Creating Shared Value Map


To be the most relevant, innovative, and enduring Philippine-based business group, enabling shared value and prosperity for the many stakeholders we serve


To be profitable and create value and synergies while forging partnerships and alliances


  • Integrity
  • Long-term Vision
  • Empowering Leadership
  • Commitment to National Development


  1. Outside-in
  2. Bold leadership
  3. Impact at scale
  4. Focus
  5. Public-private partnership


Reinventing businesses, Transforming communities


To improve lives through resilient businesses and risk-calculated investments that have a meaningful and lasting impact on the country’s economic and social landscape


Our transformation path emphasizes strengthening our environmental, social, and governance aspects in alignment with SDGs to create meaningful and lasting impacts that address marginalization, untapped potential, and irresponsible growth.


  • Micro and Macro Economics
  • Megatrends
  • Leading Sustainability Practices


The risk management initiatives for the year centered on supporting our commitment to the TCFD recommendations and understanding how macro trends and material ESG themes shaped the evolving risk landscape.

More about Our Risk Management




Ayala sits on the Board of the Global Compact Network Philippines and supports the UN Global Compact and its 10 Principles.

Ayala is the first Philippine company to become a member of WBCSD and support its goal of transitioning to a sustainable world.

Jaime Augusto Zobel de Ayala participates as a steward with other CEOs in this Vatican-led council, to promote sustainability and inclusivity globally.

Maximizing relevance and impact through focus

More about Our Sustainability Blueprint


Ayala addresses structural and societal gaps by building impactful businesses and transforming them into industry-leading subsidiaries. Our long-term value creation is driven by a robust financial strategy with sustainability at its core. Over decades, this framework has enabled us to create strong franchises by identifying opportunities in nascent or disrupted sectors.

The 2023 Three-Point Strategic Agenda

In 2021, we laid out a three-point strategic agenda to strengthen and recalibrate our portfolio and position ourselves for economic recovery.

  • 1 Support the continued expansion of our core value drivers Ayala Land, BPI, Globe, and ACEN, which we believe are well positioned to take advantage of the fundamental shifts prompted by the pandemic.
  • 2 Scale up our emerging businesses AC Health and AC Logistics to create new sources of growth and value.
  • 3 Sharpen our portfolio with an increased focus on value realization to fund future investments and strengthen our balance sheet, targeting to raise US$1 billion in proceeds by 2023.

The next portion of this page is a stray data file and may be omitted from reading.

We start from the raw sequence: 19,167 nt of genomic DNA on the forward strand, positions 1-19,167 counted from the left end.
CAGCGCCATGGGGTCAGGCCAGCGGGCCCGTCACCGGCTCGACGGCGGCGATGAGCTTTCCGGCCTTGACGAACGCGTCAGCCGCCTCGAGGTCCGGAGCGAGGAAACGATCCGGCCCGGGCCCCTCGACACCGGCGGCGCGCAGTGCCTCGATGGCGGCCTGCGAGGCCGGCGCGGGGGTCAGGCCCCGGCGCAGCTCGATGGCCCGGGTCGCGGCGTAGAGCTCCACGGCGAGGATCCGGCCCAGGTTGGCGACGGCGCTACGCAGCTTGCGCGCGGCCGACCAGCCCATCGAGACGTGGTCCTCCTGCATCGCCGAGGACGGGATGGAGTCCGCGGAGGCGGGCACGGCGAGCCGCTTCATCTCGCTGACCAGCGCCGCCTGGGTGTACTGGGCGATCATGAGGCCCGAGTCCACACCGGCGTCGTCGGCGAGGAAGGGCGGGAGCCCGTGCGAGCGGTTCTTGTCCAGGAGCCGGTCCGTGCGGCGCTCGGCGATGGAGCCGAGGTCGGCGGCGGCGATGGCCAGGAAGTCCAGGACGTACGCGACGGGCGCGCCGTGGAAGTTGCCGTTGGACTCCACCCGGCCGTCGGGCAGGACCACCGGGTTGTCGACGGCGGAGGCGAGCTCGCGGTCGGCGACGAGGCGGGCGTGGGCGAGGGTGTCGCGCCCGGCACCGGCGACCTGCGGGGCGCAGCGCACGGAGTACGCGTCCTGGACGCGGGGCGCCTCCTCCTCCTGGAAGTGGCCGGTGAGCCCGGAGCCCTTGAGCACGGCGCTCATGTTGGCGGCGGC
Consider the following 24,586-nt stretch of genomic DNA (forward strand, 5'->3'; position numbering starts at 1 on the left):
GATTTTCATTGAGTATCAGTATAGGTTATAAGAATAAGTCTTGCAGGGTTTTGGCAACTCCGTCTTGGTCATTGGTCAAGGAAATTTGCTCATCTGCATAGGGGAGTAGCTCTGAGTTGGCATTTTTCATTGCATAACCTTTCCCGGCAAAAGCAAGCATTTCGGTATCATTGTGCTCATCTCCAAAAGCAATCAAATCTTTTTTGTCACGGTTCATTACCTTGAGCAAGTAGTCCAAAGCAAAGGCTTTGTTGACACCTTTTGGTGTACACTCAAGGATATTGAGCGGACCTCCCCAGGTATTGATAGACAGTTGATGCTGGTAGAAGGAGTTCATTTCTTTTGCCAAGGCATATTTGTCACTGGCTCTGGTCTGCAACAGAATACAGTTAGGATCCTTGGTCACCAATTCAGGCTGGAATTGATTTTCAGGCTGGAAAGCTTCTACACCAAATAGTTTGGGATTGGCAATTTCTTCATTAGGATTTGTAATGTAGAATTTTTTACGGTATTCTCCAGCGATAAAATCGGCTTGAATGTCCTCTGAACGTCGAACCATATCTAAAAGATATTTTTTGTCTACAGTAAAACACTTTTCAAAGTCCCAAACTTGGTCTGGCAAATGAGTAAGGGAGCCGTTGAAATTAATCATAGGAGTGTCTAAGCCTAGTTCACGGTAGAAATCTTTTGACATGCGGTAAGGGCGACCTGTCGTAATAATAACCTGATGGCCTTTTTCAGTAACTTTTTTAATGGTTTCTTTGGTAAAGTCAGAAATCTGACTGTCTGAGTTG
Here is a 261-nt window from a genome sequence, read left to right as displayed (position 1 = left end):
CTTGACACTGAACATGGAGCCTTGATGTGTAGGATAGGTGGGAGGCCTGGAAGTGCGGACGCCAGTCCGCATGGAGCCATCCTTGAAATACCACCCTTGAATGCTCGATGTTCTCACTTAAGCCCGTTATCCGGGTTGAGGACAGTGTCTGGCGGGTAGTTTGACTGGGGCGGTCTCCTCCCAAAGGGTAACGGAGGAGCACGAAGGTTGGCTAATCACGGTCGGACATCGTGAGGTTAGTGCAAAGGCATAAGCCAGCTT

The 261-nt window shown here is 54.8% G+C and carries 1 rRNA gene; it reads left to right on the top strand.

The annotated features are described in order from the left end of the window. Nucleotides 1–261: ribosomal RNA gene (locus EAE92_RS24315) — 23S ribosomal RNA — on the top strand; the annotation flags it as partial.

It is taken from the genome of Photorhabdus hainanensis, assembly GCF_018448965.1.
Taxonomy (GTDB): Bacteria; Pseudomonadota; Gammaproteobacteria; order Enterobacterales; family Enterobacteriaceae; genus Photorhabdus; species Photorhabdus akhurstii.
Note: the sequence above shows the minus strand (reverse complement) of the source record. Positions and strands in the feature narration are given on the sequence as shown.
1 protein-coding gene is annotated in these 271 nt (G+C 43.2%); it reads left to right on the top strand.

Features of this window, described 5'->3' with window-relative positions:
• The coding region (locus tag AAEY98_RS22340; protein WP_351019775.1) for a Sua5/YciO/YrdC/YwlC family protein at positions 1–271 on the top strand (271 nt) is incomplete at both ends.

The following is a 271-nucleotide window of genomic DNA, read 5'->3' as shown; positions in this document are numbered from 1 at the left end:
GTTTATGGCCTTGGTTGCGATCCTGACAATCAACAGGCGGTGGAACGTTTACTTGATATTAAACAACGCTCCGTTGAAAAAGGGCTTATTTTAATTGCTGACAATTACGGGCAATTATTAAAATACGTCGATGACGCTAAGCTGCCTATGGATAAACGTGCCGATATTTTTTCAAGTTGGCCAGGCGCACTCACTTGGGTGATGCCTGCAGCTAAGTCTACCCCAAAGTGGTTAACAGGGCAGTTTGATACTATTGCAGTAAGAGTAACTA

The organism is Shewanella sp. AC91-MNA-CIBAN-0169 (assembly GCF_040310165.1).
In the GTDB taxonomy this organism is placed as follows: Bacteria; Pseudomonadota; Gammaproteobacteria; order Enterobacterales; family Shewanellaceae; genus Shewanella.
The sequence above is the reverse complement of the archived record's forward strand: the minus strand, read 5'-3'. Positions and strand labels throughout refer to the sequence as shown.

Learn More in the Report of the President

Our financial strategy execution is driven by four elements: Our strategic business development agenda continues to refine our existing business strategies and identify new opportunities by leveraging our financial, intellectual, human, and social and relationship capital. Our capital allocation process utilizes quantitative and qualitative criteria and a multi-step management approach to fund new or existing businesses. We employ active portfolio management to constantly rebalance our holdings to crystalize value and achieve optimal returns in the long term. Finally, our active balance sheet management allows us to stay nimble and drives our capacity to grow. These are done in the context of key global, regional, and local trends that will impact markets, sectors, and businesses in which we choose to invest and operate.

We remain committed to ensuring that we give value to our stakeholders through constant corporate governance, and management of our environmental and social impacts. Our approach is aimed at continuous improvement for our people and the communities we serve. Our business leadership for almost two centuries is driven by our rigor and discipline, keeping us focused on our vision to be the most relevant, innovative, and enduring business group in the Philippines.


Our Vision Pillars will lead us to achieve our three-point strategic agenda.

More on Our Vision Pillars





Strategic Business Development123
Strategic Business Development123

At Ayala, we constantly look for new investment areas, identify opportunities, and assess emerging markets and economic trends. This process includes a thorough analysis of the performance of a business and weighing this against competition, the business landscape, and our approved budget plan. This process determines capital allocation decisions.